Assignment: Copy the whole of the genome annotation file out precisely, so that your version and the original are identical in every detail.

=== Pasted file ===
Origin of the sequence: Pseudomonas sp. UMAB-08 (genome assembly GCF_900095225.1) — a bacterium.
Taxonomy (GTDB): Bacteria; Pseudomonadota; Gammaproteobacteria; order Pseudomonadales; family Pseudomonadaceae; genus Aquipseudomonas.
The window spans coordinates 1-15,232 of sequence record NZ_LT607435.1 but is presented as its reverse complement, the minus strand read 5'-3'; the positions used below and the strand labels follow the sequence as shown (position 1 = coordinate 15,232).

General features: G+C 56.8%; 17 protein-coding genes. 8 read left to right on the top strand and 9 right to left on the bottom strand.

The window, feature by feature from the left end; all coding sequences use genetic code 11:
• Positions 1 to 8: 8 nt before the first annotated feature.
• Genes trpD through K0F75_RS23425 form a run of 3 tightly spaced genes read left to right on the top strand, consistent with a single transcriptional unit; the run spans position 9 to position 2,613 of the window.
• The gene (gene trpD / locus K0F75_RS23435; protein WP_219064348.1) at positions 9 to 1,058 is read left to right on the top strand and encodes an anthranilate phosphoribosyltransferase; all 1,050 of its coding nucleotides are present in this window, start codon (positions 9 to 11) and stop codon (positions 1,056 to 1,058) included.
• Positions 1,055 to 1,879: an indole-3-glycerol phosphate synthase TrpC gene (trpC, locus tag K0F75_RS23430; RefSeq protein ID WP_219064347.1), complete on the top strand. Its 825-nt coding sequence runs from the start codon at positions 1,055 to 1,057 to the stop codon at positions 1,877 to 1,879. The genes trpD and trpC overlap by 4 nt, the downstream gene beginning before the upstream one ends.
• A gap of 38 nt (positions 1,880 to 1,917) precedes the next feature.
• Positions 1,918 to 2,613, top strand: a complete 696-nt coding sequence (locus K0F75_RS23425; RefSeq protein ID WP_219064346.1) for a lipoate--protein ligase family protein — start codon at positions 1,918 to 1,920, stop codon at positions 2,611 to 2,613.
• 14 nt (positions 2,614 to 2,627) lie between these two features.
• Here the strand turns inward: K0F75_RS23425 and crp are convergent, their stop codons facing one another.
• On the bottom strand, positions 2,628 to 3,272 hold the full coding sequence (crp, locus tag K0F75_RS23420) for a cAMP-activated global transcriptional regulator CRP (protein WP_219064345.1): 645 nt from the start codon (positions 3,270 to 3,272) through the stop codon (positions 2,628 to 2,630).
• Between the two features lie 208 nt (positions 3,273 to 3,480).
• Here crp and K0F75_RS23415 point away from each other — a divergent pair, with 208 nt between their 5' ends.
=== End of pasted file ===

Origin of the sequence: Pseudomonas sp. UMAB-08 (genome assembly GCF_900095225.1) — a bacterium.
Taxonomy (GTDB): Bacteria; Pseudomonadota; Gammaproteobacteria; order Pseudomonadales; family Pseudomonadaceae; genus Aquipseudomonas.
The window spans coordinates 1-15,232 of sequence record NZ_LT607435.1 but is presented as its reverse complement, the minus strand read 5'-3'; the positions used below and the strand labels follow the sequence as shown (position 1 = coordinate 15,232).

General features: G+C 56.8%; 17 protein-coding genes. 8 read left to right on the top strand and 9 right to left on the bottom strand.

The window, feature by feature from the left end; all coding sequences use genetic code 11:
• Positions 1 to 8: 8 nt before the first annotated feature.
• Genes trpD through K0F75_RS23425 form a run of 3 tightly spaced genes read left to right on the top strand, consistent with a single transcriptional unit; the run spans position 9 to position 2,613 of the window.
• The gene (gene trpD / locus K0F75_RS23435; protein WP_219064348.1) at positions 9 to 1,058 is read left to right on the top strand and encodes an anthranilate phosphoribosyltransferase; all 1,050 of its coding nucleotides are present in this window, start codon (positions 9 to 11) and stop codon (positions 1,056 to 1,058) included.
• Positions 1,055 to 1,879: an indole-3-glycerol phosphate synthase TrpC gene (trpC, locus tag K0F75_RS23430; RefSeq protein ID WP_219064347.1), complete on the top strand. Its 825-nt coding sequence runs from the start codon at positions 1,055 to 1,057 to the stop codon at positions 1,877 to 1,879. The genes trpD and trpC overlap by 4 nt, the downstream gene beginning before the upstream one ends.
• A gap of 38 nt (positions 1,880 to 1,917) precedes the next feature.
• Positions 1,918 to 2,613, top strand: a complete 696-nt coding sequence (locus K0F75_RS23425; RefSeq protein ID WP_219064346.1) for a lipoate--protein ligase family protein — start codon at positions 1,918 to 1,920, stop codon at positions 2,611 to 2,613.
• 14 nt (positions 2,614 to 2,627) lie between these two features.
• Here the strand turns inward: K0F75_RS23425 and crp are convergent, their stop codons facing one another.
• On the bottom strand, positions 2,628 to 3,272 hold the full coding sequence (crp, locus tag K0F75_RS23420) for a cAMP-activated global transcriptional regulator CRP (protein WP_219064345.1): 645 nt from the start codon (positions 3,270 to 3,272) through the stop codon (positions 2,628 to 2,630).
• Between the two features lie 208 nt (positions 3,273 to 3,480).
• Here crp and K0F75_RS23415 point away from each other — a divergent pair, with 208 nt between their 5' ends.